The ring tones are usually listed in alphabetical order for each genre, like rock, 80’s pop, indie, etc. Most portals seem to insist that users have to page through lots of listings to find the one they want to try (or buy). It would be much more efficient and usable to allow the user to scroll through a list of tones, or use a suggestion-panel, to home in on the desired tone. Also, if it’s a midi tone, then it can also be pulled into the page without re-loading and allow a helper object to play the tone.
Of course, this is speculation. I’m not in a position to try this out with a mobile device and the actual performance and usability improvements are guess work. However, I suspect that the improvements would be real.
CommunicAsia in Singapore was, for me, a wonderful condensation of the Asian mobility and broadband scenario. It left me with little doubt that the mobile phone will increasingly be at the centre of our lives. And with broadband connectivity over both wireline and wireless networks, tomorrows world is waiting to be catalysed and capitalised upon. This opportunity is likely to be even bigger than the Internet.
I have excerpted here some of my thoughts on CommunicAsia, mobility and broadband from my Business Standard column which I wrote shortly after my return.
The conference sessions were focused around the telecom scenario in Asia. They provided a fascinating glimpse of the region with different countries at different stages in the evolution of their communications and services infrastructure. The leaders are undoubtedly Japan and South Korea, while the two biggest opportunities are China and India. Taiwan and Singapore are racing ahead to deploy broadband, 3G and wireless LANs. Hong Kong has the best IP-TV service. An interesting fact: last year, nearly a million new mobile users added every day. The world now has 1.8 billion mobile users.
Two words that were heard a lot at the conference were convergence and ecosystem. Convergence is finally becoming a reality as the next-generation networks with all-IP cores are making it possible to have triple play services (voice, data and video) flow over the same network. Convergence is also happening in terms of the fixed line and wireless worlds in both the networks and handsets. Convergence technology drivers include SIP (Session Initiation Protocol) and IMS (IP Multimedia System). There will be a time soon when our handsets will support WiFi and GSM/CDMA, such that in hotspots they would use WiFi to make and receive calls, while at other locations they would use the cellular networks.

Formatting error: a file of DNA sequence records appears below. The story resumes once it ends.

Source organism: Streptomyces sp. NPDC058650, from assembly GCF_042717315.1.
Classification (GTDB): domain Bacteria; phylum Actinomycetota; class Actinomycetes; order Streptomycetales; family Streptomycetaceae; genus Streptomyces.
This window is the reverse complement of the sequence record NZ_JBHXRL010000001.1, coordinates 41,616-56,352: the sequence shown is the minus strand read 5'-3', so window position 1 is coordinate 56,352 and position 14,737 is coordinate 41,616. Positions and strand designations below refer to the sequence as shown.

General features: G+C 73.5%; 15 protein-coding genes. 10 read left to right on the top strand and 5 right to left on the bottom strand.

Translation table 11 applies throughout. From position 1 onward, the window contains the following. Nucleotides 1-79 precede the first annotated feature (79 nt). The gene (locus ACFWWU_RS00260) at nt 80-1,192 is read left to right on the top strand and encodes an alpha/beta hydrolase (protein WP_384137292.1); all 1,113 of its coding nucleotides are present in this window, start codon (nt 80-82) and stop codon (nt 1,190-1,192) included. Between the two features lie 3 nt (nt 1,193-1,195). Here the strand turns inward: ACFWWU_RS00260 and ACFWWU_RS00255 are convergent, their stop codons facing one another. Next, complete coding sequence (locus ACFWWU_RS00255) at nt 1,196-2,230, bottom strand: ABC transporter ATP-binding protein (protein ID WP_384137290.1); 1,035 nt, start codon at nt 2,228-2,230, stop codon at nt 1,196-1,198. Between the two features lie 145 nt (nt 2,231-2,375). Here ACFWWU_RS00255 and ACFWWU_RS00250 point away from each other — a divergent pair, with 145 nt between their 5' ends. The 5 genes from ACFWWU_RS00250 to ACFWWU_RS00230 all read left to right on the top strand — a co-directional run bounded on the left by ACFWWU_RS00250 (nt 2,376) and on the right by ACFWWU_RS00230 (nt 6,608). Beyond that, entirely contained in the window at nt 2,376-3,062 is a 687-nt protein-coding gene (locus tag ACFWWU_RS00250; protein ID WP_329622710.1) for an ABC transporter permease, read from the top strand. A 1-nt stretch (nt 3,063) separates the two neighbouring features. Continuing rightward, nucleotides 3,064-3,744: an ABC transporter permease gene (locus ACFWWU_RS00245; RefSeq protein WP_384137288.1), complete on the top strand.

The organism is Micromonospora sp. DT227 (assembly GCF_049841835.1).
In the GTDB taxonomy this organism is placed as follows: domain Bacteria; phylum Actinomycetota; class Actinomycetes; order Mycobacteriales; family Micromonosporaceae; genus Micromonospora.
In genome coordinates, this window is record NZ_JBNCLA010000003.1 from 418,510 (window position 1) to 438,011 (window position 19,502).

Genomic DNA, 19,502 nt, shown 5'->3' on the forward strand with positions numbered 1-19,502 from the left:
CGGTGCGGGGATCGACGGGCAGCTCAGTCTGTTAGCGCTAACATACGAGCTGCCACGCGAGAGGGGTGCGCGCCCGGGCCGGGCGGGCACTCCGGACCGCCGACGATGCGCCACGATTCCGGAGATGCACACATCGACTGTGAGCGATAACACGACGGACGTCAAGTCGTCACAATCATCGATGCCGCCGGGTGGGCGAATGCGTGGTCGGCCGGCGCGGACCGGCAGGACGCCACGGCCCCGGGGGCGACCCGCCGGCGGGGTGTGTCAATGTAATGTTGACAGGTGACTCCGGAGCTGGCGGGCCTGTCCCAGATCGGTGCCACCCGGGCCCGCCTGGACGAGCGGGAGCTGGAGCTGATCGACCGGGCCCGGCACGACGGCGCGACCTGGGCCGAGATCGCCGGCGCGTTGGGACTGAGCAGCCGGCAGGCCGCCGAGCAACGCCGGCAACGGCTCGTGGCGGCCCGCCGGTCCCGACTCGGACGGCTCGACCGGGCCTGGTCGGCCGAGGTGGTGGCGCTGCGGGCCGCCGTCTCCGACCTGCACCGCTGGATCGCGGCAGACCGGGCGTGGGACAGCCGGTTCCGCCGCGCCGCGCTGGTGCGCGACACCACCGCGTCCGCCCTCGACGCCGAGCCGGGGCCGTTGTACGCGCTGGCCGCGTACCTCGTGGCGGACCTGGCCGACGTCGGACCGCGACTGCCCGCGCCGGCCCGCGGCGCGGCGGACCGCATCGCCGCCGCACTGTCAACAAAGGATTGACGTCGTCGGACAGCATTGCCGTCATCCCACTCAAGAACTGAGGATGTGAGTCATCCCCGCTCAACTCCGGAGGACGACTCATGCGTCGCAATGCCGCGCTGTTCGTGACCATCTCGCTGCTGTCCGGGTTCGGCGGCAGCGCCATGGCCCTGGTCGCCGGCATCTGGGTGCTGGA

Ecosystem is about the realization that there is no single company which has all the answers, and there is a web of relationships to deliver valuable services to consumers and enterprises. Operators control the networks (and the customer relationships), but they need a combination of cheaper access devices and compelling services to drive traffic and revenues. An ecosystem approach is about creating win-win scenarios for the entire value chain.
The vision for the future is simple, seamless and personal communications from wireline and wireless networks. Tomorrows world will be one where users will be able to communicate anytime, anywhere from the device of their choice. Users will be able to define their own experiences, and the network will become more intelligent to bring highly personalised services to users. All of this will bring about a significant lifestyle change for consumers and also enable the real-time enterprise.
The dream of this world of seamless mobility has been there for many years. But the work that has been happening in the background is now making it all possible. Parallel trends in digitisation are making a huge array of content available to us on any of the screens TV, PC or the mobile. The focal point is now shifting from the network to the user. What people really want is to be connected, informed, entertained and do so in their own way. Whether one is at home or work, commuting or in public places, the networks will connect us to friends, family, colleagues at work, and our business information.